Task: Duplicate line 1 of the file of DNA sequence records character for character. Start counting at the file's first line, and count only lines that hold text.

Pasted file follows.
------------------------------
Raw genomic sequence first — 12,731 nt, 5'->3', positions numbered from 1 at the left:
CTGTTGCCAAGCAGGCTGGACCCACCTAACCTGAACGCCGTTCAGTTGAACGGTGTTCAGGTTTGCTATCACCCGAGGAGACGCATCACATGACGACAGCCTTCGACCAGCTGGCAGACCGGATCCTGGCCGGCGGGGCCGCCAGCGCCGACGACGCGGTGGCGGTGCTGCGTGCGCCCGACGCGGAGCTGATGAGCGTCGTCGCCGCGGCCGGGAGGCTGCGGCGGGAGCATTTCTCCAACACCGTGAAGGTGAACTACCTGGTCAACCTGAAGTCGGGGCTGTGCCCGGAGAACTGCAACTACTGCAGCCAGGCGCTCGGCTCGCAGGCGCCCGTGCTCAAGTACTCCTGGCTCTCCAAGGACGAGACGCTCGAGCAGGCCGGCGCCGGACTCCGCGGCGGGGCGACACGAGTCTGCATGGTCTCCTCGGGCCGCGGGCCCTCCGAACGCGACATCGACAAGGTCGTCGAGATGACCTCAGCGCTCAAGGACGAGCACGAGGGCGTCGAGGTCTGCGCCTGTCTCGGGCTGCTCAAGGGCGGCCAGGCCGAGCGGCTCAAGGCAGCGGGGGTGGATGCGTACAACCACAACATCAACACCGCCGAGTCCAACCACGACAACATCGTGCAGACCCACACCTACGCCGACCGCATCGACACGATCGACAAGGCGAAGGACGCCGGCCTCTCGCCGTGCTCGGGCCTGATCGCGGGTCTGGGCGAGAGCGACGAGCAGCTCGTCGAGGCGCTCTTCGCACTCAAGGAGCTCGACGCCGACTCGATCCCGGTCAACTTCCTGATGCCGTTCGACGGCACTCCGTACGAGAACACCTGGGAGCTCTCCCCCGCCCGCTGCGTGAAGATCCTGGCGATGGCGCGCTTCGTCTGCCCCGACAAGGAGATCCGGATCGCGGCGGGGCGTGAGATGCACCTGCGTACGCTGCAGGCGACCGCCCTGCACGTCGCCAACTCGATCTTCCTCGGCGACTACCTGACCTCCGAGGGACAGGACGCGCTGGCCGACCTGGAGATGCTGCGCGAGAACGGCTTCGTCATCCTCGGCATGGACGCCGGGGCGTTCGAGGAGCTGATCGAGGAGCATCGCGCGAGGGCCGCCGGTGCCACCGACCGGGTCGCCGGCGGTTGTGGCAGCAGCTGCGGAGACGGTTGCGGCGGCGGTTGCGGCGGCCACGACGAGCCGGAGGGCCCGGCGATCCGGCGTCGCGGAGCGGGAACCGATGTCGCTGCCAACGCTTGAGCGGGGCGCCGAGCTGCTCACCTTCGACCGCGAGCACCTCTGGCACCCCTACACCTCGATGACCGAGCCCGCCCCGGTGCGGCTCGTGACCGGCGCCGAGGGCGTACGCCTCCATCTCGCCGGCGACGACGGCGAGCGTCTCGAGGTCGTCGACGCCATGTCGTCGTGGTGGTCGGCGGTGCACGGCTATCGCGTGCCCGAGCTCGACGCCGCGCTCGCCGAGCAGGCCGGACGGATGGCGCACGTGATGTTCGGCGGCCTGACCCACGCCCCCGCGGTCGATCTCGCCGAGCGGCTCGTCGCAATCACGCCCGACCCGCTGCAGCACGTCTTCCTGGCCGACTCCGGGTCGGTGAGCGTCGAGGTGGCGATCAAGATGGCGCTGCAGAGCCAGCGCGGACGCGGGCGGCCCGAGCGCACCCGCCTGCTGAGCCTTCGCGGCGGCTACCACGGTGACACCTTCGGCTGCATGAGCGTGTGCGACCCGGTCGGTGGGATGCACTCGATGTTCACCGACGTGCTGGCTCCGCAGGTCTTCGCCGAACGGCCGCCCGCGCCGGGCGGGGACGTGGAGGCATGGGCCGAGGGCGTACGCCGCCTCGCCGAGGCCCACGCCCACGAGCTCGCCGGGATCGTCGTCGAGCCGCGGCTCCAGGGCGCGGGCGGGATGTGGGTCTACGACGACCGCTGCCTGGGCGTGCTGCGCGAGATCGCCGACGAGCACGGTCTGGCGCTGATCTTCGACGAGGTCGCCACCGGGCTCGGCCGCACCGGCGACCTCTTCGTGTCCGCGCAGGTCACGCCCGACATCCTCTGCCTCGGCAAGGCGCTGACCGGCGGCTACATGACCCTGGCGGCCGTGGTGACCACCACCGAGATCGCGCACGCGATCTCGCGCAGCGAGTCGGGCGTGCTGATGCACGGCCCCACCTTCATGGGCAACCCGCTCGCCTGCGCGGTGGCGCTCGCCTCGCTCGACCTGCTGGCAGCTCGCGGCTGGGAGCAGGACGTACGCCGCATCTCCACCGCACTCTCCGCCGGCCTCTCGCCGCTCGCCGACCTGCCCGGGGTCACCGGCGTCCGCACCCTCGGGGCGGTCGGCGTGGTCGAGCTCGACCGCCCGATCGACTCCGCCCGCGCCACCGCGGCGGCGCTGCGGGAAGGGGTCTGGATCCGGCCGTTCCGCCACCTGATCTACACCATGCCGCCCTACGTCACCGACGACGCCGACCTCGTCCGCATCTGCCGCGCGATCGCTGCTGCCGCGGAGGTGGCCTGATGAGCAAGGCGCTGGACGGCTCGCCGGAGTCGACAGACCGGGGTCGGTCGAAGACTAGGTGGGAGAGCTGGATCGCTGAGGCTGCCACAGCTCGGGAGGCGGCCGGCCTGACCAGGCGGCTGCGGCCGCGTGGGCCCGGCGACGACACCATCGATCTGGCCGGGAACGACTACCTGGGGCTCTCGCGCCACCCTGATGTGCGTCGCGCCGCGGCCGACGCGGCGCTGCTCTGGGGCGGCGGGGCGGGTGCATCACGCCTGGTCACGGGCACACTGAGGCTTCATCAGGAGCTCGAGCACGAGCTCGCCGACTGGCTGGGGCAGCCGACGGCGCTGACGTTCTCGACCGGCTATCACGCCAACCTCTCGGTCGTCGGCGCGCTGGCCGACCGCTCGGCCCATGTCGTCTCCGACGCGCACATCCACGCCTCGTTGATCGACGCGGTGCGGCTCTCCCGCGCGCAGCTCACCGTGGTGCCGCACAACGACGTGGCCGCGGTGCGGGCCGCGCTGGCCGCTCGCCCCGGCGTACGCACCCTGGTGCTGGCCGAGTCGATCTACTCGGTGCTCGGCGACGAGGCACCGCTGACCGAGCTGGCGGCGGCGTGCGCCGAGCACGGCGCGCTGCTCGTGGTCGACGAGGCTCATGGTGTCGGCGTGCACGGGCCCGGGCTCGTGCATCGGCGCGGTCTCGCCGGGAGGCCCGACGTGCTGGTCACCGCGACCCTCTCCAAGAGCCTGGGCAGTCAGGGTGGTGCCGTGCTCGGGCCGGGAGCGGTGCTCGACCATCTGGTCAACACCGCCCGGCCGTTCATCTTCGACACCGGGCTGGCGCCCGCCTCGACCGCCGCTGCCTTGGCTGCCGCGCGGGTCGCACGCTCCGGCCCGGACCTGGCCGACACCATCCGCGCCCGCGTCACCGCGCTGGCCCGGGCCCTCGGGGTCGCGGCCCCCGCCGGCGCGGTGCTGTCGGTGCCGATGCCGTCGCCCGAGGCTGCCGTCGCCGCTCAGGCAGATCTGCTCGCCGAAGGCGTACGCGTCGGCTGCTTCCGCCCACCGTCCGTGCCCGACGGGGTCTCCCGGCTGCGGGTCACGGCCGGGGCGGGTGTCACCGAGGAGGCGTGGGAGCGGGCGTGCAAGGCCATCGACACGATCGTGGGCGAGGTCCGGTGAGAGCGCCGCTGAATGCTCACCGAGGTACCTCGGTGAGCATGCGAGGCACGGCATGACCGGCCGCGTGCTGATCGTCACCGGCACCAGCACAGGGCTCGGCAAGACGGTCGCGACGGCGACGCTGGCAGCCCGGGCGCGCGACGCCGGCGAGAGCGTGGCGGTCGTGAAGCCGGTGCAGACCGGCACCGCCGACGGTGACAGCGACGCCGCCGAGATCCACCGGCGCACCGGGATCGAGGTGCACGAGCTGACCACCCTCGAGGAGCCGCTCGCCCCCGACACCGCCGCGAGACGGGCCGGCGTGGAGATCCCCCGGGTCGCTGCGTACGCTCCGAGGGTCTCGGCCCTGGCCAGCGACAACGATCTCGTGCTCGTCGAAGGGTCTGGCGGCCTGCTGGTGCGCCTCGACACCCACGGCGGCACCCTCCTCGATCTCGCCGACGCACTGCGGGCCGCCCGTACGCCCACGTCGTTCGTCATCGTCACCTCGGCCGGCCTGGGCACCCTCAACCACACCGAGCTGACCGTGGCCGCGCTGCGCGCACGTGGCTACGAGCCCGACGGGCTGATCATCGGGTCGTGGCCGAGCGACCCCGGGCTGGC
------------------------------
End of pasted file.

Raw genomic sequence first — 12,731 nt, 5'->3', positions numbered from 1 at the left: